Campion a hired hitman with long, ugly history of crime and violence

 

LIMERICK MURDER TRIAL: GARY CAMPION has spent a significant part of his adult life in prison. Despite that he has been implicated in four murders and is now serving life sentences for two of those fatal attacks.

He is the only man currently in prison to be convicted of two gangland killings.

The 26-year-old father of two also once threatened to kill a prison officer telling him he had shot people in Limerick for €10,000 and would have “no problem” paying twice that sum to have the officer shot dead.

“It wouldn’t be my first time,” he told his victim.

Campion comes from a family that has been entrenched in serious violence. His brother, William jnr (39) is currently serving life in prison for the murder of Patrick Skehan. The 68-year-old bachelor farmer from Bridgetown, Co Clare, died from his injuries two months after Campion jnr robbed his home in 1998.

He was found beaten and unconscious, his hands and legs bound with cable wire, and hanging upside down from the banisters.

Another of the brothers, Noel Campion (34), was shot dead in April 2007. A convicted armed robber, he wasn’t long out of jail when he was gunned down in Limerick city.

Garda sources told The Irish Timesthat Gary Campion was well known to them before he was even a teenager.

“He was into everything; robbing cars, a bit of thieving, drugs.”

Originally from Southill, the family moved out of the area in the late 1980s and relocated across the city to Moyross.

“There was bonfires in Southill when they moved out; people were that glad to see the back of them,” said one Garda source.

Gary and Noel Campion were members of the McCarthy- Dundon gang; so-called because its nucleus is made up of members of the related McCarthy and Dundon families.

They are the main gang in Limerick’s feud and are rivals of the Keane-Collopy gang. Most of the key members of both gangs are now in prison.

Campion first came to widespread public attention in 2006 when he was charged, along with a number of other men, with the 2002 murder of Brian Fitzgerald. The 34-year-old father of two was shot dead outside his Corbally home on November 29th, 2002, because he refused to let the McCarthy-Dundon gang sell drugs in Docs nightclub where he worked as head of security.

An English contract killer, James Cahill (34), confessed to the murder. He was jailed for life and implicated others in the killing. He gave evidence in court outlining how Campion drove him to and from the murder scene on a motorbike.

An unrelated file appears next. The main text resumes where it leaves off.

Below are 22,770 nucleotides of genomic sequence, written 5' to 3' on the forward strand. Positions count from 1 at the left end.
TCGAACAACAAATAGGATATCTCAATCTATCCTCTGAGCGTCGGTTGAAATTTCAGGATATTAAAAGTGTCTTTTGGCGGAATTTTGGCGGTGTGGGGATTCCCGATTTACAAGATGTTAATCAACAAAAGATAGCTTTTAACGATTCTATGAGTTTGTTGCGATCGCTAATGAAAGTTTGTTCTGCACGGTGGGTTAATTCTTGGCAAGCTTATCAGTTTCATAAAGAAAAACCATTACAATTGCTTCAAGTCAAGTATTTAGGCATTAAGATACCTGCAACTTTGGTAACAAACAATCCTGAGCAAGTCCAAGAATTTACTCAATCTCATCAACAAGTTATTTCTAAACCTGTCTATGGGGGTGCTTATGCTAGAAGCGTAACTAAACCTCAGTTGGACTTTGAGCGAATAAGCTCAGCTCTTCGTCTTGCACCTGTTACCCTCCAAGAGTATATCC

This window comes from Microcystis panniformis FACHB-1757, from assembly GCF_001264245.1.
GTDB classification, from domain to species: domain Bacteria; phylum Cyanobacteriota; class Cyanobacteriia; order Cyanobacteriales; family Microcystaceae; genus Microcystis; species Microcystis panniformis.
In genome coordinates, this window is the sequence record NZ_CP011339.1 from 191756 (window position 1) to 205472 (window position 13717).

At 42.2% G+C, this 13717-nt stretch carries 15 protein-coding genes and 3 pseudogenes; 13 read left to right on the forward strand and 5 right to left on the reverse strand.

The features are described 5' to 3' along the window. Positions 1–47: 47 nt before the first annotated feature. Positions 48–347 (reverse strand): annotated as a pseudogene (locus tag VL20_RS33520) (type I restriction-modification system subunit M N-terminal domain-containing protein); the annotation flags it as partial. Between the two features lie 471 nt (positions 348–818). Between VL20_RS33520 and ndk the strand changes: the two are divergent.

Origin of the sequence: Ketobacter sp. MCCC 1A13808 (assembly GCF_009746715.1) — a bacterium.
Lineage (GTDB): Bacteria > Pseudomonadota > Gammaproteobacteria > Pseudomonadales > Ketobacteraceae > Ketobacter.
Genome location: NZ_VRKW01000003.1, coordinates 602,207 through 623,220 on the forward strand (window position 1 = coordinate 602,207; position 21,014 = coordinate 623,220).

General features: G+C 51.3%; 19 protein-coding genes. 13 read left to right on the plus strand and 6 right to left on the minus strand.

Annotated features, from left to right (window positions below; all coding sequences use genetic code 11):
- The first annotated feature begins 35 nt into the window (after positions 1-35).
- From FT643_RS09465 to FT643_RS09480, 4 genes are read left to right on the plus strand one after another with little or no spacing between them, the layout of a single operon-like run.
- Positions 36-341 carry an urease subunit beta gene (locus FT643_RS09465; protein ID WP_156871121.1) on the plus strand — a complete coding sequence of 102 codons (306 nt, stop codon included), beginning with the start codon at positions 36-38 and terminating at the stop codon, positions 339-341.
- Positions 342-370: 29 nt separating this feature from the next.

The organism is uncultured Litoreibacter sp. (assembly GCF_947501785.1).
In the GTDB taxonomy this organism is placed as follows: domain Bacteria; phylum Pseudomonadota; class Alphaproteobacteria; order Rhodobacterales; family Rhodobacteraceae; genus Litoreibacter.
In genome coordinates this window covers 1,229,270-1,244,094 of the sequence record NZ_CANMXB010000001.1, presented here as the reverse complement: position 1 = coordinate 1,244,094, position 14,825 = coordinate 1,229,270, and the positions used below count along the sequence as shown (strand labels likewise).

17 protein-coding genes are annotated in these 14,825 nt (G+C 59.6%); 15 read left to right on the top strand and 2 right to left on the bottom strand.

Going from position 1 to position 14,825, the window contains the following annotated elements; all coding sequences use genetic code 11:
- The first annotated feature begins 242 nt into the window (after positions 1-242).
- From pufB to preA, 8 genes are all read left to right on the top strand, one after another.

Gardaí believe the McCarthy- Dundons paid Campion €10,000 for his role in the killing. He was convicted of Mr Fitzgerald’s murder and jailed for life in 2007. But in the periods of freedom he enjoyed before that conviction he kept busy.

Just four weeks after the killing of Fitzgerald, the McCarthy- Dundons shot dead car dealer Seán Poland (39), during a botched robbery at his home in Ardnacrusha, Co Clare, on New Year’s Eve, 2002.

Campion (then aged 19) and another man quickly emerged as chief suspects for Mr Poland’s killing.

Less than five months later, Campion was implicated in the murder of Robert Fitzgerald. The 23 year old was shot in the head after leaving a party in Moyross on May 6th, 2003. He was killed because he associated with people in the Keane-Collopy gang.

It was in May 2004, when serving a sentence for assault, that Campion made his threat to kill prison officer John Ryan during a minor scuffle at Limerick Prison.

“I’ve shot people in this town for €10,000 and I’d have no difficulty spending €20,000 to have you blown away. If it’s the last thing I do, I’ll get you and your family,” Campion told John Ryan.

He was later jailed for two years for the death threat.

Campion was released from jail on Friday, September 14th, 2007. Just three days later he shot dead Ryan.

Ryan, like Gary Campion, had long been a member of the McCarthy-Dundon gang. The two men were also friends.

The Keane-Collopy gang may have been the arch-rivals of the McCarthy-Dundons, but when they offered Campion money to shoot Ryan he didn’t hesitate. Campion was also motivated to shoot Ryan over a remark he made about a member of Campion’s family.

The McCarthy-Dundons were livid that Campion had double- crossed them in killing their key associate Ryan. They vowed revenge.

When Noel Campion was released from an armed robbery prison sentence in early 2007 he was gunned down by the McCarthy-Dundon gang.

That killing was in revenge for Ryan. It was also ordered because Noel Campion was setting up his own independent drugs gang to rival the McCarthy-Dundons.

Apart from the murders Gary Campion either carried out or was implicated in, he was suspected of involvement in other serious gun violence.

In 2000 Campion and another man took two Limerick brothers to a location in Moyross, stripped them and were about to shoot them when gardaí arrived.

In the summer of 2003 Campion tried to kill Joseph McCarthy, (then aged 32), from Delmege Park, by opening fire on him through the door of his house. Mr McCarthy survived.

Campion made a number of attempts to kill a young Limerick criminal five years ago.

The target became so fearful for his life that he killed himself.

Campion will now serve his two life sentences in Portlaoise Prison with other gangland criminals on E1 landing.

He is unlikely to be released for several decades.